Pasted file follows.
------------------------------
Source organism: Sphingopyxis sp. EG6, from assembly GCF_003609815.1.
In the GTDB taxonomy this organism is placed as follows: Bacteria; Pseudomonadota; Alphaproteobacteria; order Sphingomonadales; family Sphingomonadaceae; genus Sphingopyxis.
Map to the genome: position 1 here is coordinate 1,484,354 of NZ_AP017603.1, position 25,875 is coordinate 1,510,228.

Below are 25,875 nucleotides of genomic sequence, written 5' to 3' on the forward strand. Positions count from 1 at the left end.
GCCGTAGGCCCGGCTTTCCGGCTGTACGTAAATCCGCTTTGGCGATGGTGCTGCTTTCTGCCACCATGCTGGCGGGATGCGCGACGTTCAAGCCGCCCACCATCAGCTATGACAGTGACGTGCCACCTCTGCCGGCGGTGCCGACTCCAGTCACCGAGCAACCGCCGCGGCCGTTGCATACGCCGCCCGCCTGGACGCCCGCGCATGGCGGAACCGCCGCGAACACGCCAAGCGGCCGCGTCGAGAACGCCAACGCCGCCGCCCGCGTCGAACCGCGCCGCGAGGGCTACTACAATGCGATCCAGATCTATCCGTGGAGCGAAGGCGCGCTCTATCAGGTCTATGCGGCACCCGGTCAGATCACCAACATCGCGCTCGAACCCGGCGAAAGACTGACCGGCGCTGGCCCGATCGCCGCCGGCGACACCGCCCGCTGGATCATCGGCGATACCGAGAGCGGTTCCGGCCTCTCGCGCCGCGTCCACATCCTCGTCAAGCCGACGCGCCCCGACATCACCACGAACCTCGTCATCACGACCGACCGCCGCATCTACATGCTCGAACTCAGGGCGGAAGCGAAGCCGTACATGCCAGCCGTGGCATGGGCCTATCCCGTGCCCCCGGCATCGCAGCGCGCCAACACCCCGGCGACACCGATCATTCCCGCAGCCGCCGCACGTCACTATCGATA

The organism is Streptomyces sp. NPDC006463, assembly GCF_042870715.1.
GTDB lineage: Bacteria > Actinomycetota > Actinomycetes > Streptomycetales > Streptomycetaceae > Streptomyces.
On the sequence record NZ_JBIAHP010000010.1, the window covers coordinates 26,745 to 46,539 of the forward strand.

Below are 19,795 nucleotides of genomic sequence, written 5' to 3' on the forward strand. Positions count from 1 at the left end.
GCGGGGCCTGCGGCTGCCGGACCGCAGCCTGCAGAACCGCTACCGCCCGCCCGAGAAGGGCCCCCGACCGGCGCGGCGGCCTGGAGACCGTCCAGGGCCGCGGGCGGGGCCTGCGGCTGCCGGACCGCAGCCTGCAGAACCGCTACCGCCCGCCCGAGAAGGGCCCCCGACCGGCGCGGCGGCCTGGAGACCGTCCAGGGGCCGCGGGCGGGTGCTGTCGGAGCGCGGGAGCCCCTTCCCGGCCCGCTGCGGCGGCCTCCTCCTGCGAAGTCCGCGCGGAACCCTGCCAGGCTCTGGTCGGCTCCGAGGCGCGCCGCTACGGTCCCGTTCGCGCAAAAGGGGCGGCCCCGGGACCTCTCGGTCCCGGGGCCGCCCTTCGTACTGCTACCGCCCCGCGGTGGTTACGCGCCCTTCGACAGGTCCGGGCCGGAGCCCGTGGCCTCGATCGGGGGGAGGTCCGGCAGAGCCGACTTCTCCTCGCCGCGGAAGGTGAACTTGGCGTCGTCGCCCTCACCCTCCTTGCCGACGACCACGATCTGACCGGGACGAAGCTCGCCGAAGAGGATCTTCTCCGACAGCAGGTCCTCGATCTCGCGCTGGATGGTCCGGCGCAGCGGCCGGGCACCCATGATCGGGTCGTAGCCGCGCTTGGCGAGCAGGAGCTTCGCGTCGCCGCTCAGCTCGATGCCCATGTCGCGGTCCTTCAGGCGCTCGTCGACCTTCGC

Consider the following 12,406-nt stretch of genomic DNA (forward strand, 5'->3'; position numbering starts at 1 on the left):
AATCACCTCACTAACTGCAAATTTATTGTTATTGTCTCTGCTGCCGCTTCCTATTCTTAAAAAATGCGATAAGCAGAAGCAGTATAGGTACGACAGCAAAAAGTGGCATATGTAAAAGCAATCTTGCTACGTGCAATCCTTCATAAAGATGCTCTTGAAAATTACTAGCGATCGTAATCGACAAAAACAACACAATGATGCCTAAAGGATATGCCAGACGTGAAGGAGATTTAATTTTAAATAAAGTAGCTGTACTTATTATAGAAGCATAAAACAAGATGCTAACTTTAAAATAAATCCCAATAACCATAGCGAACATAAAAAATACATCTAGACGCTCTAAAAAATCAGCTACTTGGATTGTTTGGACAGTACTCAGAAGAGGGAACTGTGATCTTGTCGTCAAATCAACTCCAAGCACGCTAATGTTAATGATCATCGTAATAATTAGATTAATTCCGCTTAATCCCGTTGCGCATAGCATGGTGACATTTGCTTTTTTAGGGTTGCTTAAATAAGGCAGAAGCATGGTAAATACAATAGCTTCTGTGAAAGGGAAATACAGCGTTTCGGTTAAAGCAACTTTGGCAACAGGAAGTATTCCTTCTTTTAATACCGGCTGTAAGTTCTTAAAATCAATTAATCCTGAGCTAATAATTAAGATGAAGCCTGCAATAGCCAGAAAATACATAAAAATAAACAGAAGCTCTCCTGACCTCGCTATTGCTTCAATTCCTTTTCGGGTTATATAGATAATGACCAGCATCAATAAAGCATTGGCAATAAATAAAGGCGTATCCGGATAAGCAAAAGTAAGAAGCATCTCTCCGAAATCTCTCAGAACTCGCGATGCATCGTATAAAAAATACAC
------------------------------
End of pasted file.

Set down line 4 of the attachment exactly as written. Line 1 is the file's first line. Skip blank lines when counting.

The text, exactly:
Below are 25,875 nucleotides of genomic sequence, written 5' to 3' on the forward strand. Positions count from 1 at the left end.